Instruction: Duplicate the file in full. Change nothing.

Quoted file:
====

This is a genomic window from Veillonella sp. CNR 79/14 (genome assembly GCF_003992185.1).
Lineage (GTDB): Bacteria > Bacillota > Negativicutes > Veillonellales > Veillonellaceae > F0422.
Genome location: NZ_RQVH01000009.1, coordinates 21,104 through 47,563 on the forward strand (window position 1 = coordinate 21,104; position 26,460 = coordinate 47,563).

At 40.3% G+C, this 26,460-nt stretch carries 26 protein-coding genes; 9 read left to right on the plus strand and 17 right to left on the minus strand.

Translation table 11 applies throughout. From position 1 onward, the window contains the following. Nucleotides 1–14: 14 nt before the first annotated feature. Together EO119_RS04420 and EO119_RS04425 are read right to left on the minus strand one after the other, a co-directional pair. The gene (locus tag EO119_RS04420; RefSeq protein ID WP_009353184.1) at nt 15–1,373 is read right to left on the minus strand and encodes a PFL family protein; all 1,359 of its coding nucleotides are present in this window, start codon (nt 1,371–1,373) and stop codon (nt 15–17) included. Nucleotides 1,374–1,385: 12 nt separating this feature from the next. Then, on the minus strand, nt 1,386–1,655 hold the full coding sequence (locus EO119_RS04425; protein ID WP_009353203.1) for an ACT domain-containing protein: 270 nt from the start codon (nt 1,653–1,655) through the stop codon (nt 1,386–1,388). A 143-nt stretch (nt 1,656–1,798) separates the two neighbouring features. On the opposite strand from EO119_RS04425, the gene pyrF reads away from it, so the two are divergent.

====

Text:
This is a genomic window from Veillonella sp. CNR 79/14 (genome assembly GCF_003992185.1).
Lineage (GTDB): Bacteria > Bacillota > Negativicutes > Veillonellales > Veillonellaceae > F0422.
Genome location: NZ_RQVH01000009.1, coordinates 21,104 through 47,563 on the forward strand (window position 1 = coordinate 21,104; position 26,460 = coordinate 47,563).

At 40.3% G+C, this 26,460-nt stretch carries 26 protein-coding genes; 9 read left to right on the plus strand and 17 right to left on the minus strand.

Translation table 11 applies throughout. From position 1 onward, the window contains the following. Nucleotides 1–14: 14 nt before the first annotated feature. Together EO119_RS04420 and EO119_RS04425 are read right to left on the minus strand one after the other, a co-directional pair. The gene (locus tag EO119_RS04420; RefSeq protein ID WP_009353184.1) at nt 15–1,373 is read right to left on the minus strand and encodes a PFL family protein; all 1,359 of its coding nucleotides are present in this window, start codon (nt 1,371–1,373) and stop codon (nt 15–17) included. Nucleotides 1,374–1,385: 12 nt separating this feature from the next. Then, on the minus strand, nt 1,386–1,655 hold the full coding sequence (locus EO119_RS04425; protein ID WP_009353203.1) for an ACT domain-containing protein: 270 nt from the start codon (nt 1,653–1,655) through the stop codon (nt 1,386–1,388). A 143-nt stretch (nt 1,656–1,798) separates the two neighbouring features. On the opposite strand from EO119_RS04425, the gene pyrF reads away from it, so the two are divergent.